Forged on the Doors

An old, withering woman with slightly bent bifocals answered the door. “Hi ma’am. My name is De..,” “Not interested,” she interrupted, closing the door almost immediately. I reopened a slightly damp umbrella and started walking to the house next door. This time, a middle-aged man, probably in his low-40s cautiously opened the door, staring intently. “Can I help you?” he asked. “Hi sir. My name is Devon and I’m responsible for the roof assessments in your neighborhood. Is this the Jones residence?” He answered with a question of his own. “Do you have a permit?” “Of course,” I replied as I held out the city issued permit I received a week earlier. After quickly scanning the permit, me, then the permit again, he finally gave an answer. “Not interested. Have a good day,” as he turned around, closing the door with the same haste as his neighbor. I continued to stroll through the neighborhood, and the doors changed but the responses from their owners stayed all the same.

As the hours passed and dusk neared, the temperature, alongside my enthusiasm, dropped to a daily low as I approached a modest-looking home. After ringing the doorbell, I was greeted by an energetic tribe of small dogs looking through the window, fighting for a view of this stranger at their door. An older gentleman with a hard gaze answered. “Hi. How’s it going?” “Good,” I replied, “you have quite the pack of guard dogs. You aren’t going to let those things loose on me, are you?” The man gave me a slightly confused look then smiled. “No, no, they are harmless. What can I do for you?” I went into my pitch, and a little over a month later, I was at this home again, talking about life with the man as a photovoltaic system (my first install ever) was being situated on his roof.

Like door-to-door sales, the sales development life can be challenging, but the experience as a door-to-door rep was incredibly valuable. The story above highlights a few things I want to touch on that I believe have contributed to success and growth as a sales development rep, such as dealing with rejection, “failing forward”, and standing out to prospects in a heavily saturated profession.

Let’s talk about rejection. In door-to-door, rejection is the name of the game, and the same holds true in the SDR realm. We write up what we believe is a fire email only to get an open and no response, or articulate a clean pitch on the phone with a clear value prop and are rewarded with a “not interested”, or “reach out in Q4.” A golden nugget of advice I received from a former colleague during my door-to-door days was, “Every ‘no’ is one step closer to a ‘yes’.” Instead of viewing rejection as a defeat, I’ve learned to use rejection to fuel a childlike curiosity about what I could have done better. What did I do wrong during my outreach that didn’t resonate with the prospect? Is the prospect even our ICP, and would they benefit from the solution? Focused introspection and self-reflection after rejection, a practice learned at the doors, has been a key component to growth as an SDR.

“Failing forward.” What does this even mean? When I first started hitting the doors on my own, there were times I drove to a neighborhood and just hung out in the car for an hour, afraid to get out and start knocking. However, I soon realized that the longer I waited, the more anxious I would become. To combat this fear and anxiety, I started tackling that fear head-on by getting out of the car as soon as I got to the neighborhood. The result—an uptick in productivity and an increase in qualified leads (duh!). Accepting that I was going to fail, and being alright with this failure expedited my progress. I believe this concept also applies to the SDR role. There have been times I’ve prepped for a cold-call, got cold-feet and didn’t call the prospect. Just like door-to-door, addressing the nerves of cold-calling by just picking up the phone and calling has resulted in more productive days and expedited growth.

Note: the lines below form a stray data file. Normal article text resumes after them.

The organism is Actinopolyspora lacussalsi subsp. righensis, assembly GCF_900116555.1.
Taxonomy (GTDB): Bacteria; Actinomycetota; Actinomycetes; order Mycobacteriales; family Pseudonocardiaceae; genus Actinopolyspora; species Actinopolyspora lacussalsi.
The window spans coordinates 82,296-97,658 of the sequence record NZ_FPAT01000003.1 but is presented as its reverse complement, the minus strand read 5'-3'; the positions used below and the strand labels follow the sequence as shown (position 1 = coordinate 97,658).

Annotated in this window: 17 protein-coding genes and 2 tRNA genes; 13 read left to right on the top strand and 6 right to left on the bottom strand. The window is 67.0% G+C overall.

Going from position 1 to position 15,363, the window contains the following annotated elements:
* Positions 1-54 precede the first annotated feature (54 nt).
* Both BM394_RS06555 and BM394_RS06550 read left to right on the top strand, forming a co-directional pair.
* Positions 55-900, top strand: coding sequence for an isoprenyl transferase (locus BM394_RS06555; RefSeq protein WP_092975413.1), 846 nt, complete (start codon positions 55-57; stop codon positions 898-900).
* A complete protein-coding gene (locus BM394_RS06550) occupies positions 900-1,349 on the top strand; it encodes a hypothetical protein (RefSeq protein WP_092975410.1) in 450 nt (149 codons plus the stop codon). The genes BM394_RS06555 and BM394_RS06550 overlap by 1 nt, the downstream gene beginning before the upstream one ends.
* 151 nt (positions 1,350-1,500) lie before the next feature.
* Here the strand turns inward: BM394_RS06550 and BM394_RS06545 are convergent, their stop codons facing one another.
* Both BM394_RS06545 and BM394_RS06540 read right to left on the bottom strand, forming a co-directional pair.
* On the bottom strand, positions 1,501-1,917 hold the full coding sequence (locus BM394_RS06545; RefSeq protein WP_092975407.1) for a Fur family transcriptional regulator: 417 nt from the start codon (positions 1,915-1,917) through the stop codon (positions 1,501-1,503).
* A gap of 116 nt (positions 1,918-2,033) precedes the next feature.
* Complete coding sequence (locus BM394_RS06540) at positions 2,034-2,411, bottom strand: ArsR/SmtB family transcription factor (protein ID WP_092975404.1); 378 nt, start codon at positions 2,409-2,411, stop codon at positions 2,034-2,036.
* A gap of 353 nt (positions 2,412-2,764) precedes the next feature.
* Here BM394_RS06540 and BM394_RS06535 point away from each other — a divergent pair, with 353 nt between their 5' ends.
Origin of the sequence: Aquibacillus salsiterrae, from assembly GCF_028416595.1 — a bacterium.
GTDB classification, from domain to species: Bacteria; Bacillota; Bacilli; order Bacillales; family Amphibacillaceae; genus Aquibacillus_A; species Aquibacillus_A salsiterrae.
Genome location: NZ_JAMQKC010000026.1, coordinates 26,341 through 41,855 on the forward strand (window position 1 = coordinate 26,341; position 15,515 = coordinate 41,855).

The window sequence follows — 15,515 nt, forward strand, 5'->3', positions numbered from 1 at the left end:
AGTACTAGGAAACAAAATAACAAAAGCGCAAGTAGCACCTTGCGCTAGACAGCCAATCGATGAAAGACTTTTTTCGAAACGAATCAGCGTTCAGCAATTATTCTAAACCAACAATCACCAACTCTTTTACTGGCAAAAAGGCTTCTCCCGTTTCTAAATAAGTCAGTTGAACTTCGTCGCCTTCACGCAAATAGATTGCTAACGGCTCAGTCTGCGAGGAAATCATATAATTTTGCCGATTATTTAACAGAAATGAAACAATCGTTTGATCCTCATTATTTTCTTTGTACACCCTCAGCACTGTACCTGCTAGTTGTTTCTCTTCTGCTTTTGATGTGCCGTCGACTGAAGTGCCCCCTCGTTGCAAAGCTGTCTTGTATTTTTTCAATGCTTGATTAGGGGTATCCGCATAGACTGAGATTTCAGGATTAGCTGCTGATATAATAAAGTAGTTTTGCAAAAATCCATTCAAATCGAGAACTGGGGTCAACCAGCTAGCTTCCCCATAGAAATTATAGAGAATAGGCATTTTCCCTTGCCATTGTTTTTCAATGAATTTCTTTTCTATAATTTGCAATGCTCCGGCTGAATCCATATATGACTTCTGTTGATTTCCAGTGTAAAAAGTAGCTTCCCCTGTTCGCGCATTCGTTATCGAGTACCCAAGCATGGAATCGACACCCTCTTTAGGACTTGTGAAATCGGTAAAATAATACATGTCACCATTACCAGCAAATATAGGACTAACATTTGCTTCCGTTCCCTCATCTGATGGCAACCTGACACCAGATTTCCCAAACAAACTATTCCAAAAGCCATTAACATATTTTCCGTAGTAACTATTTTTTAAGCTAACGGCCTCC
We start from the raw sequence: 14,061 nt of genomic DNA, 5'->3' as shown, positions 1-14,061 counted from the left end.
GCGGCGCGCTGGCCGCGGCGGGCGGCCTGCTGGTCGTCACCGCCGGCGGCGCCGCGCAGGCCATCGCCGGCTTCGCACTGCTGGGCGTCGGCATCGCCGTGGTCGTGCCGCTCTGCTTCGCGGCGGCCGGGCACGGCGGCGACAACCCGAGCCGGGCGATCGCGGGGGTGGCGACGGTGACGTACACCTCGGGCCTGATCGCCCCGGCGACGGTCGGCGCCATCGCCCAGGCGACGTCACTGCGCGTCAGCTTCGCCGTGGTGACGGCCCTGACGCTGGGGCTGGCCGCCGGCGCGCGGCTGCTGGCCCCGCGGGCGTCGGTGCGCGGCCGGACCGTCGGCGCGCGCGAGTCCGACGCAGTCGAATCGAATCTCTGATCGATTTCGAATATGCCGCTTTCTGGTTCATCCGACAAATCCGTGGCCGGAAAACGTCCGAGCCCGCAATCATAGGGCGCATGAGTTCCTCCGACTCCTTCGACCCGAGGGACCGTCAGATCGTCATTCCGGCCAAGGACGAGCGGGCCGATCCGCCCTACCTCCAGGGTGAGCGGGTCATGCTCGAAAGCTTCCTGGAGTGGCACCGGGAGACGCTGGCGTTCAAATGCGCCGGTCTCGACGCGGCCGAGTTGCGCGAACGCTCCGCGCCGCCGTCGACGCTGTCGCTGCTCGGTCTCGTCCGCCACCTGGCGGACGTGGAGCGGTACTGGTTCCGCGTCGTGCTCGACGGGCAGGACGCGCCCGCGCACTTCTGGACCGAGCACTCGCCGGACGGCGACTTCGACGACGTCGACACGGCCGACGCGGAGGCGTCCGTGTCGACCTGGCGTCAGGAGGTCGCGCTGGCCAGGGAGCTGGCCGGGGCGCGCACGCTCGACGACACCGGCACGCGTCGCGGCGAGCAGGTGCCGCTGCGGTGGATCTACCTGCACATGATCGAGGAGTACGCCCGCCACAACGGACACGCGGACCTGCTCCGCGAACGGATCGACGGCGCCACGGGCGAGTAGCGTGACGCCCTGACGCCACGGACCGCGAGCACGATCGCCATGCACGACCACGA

Lastly, both the door-to-door and tech professions are incredibly saturated with sellers. Homeowners are constantly met by salespeople looking to sell everything from photovoltaic systems to vacuums, and in tech, prospects are bombarded with emails and calls from SDRs  looking to get a meeting. While on the doors, I made a conscious effort to find one thing about the home I could bring up that would surprise the homeowner (ex. The dogs in the opening story). By implementing tactic in my pitch, I was able to stand out from the hundreds of other door-to-door salespeople. I have found this technique to be helpful during my time as an SDR as well. My team and I make an effort to separate ourselves standout by leveraging top of the funnel tools and the internet to make our outreach creative and tailored. Our unique, personalized method of outreach has effectively “shocked the system” of our prospects, resulting in higher quality outreach and more meetings.

In conclusion, life as a door-to-door salesperson was extremely difficult. There were days I would knock from sun-up to sun-down with nothing to show for it, and the number of “nos” always outweighed the “yes’” by a large margin. If I had the chance to turn back the clock and was faced with the decision to do all over again, I would opt to do it every time. Although the door-to-door life was challenging, at the end of the day, I truly believe the hardships I experienced paved way for a smooth transition into a career as a sales development rep, has played a huge part in my success as one, and will continue to help me in the role moving forward.

-Devon Gradford-

Currently a sales development representative at, the market leader in conversation intelligence and based out of San Francisco, CA. Let’s connect

Leave a Reply

Up ↑